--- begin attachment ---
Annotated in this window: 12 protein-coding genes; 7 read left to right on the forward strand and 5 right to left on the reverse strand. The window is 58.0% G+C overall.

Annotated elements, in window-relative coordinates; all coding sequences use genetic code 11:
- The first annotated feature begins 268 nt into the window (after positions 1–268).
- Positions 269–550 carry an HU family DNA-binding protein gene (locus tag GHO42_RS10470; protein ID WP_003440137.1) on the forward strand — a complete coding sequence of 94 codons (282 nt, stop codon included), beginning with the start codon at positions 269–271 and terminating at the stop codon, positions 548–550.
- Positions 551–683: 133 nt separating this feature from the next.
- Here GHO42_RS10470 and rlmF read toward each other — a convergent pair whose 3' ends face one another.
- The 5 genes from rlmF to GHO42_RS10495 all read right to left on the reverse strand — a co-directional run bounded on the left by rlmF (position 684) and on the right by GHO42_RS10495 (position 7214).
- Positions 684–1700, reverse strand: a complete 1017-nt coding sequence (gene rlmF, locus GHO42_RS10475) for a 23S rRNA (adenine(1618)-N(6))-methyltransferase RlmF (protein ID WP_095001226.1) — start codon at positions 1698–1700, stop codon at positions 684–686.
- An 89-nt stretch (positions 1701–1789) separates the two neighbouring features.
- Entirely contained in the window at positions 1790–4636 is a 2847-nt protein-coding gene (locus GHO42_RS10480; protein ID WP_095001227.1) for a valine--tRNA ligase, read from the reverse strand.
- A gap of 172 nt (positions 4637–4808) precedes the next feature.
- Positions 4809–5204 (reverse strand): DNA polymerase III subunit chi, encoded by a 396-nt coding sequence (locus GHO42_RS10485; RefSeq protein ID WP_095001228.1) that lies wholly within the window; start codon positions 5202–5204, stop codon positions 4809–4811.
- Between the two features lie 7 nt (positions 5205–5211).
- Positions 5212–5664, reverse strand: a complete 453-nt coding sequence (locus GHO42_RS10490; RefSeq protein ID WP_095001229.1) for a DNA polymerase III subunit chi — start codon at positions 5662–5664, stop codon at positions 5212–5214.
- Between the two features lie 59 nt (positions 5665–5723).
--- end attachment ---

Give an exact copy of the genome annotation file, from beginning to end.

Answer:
Annotated in this window: 12 protein-coding genes; 7 read left to right on the forward strand and 5 right to left on the reverse strand. The window is 58.0% G+C overall.

Annotated elements, in window-relative coordinates; all coding sequences use genetic code 11:
- The first annotated feature begins 268 nt into the window (after positions 1–268).
- Positions 269–550 carry an HU family DNA-binding protein gene (locus tag GHO42_RS10470; protein ID WP_003440137.1) on the forward strand — a complete coding sequence of 94 codons (282 nt, stop codon included), beginning with the start codon at positions 269–271 and terminating at the stop codon, positions 548–550.
- Positions 551–683: 133 nt separating this feature from the next.
- Here GHO42_RS10470 and rlmF read toward each other — a convergent pair whose 3' ends face one another.
- The 5 genes from rlmF to GHO42_RS10495 all read right to left on the reverse strand — a co-directional run bounded on the left by rlmF (position 684) and on the right by GHO42_RS10495 (position 7214).
- Positions 684–1700, reverse strand: a complete 1017-nt coding sequence (gene rlmF, locus GHO42_RS10475) for a 23S rRNA (adenine(1618)-N(6))-methyltransferase RlmF (protein ID WP_095001226.1) — start codon at positions 1698–1700, stop codon at positions 684–686.
- An 89-nt stretch (positions 1701–1789) separates the two neighbouring features.
- Entirely contained in the window at positions 1790–4636 is a 2847-nt protein-coding gene (locus GHO42_RS10480; protein ID WP_095001227.1) for a valine--tRNA ligase, read from the reverse strand.
- A gap of 172 nt (positions 4637–4808) precedes the next feature.
- Positions 4809–5204 (reverse strand): DNA polymerase III subunit chi, encoded by a 396-nt coding sequence (locus GHO42_RS10485; RefSeq protein ID WP_095001228.1) that lies wholly within the window; start codon positions 5202–5204, stop codon positions 4809–4811.
- Between the two features lie 7 nt (positions 5205–5211).
- Positions 5212–5664, reverse strand: a complete 453-nt coding sequence (locus GHO42_RS10490; RefSeq protein ID WP_095001229.1) for a DNA polymerase III subunit chi — start codon at positions 5662–5664, stop codon at positions 5212–5214.
- Between the two features lie 59 nt (positions 5665–5723).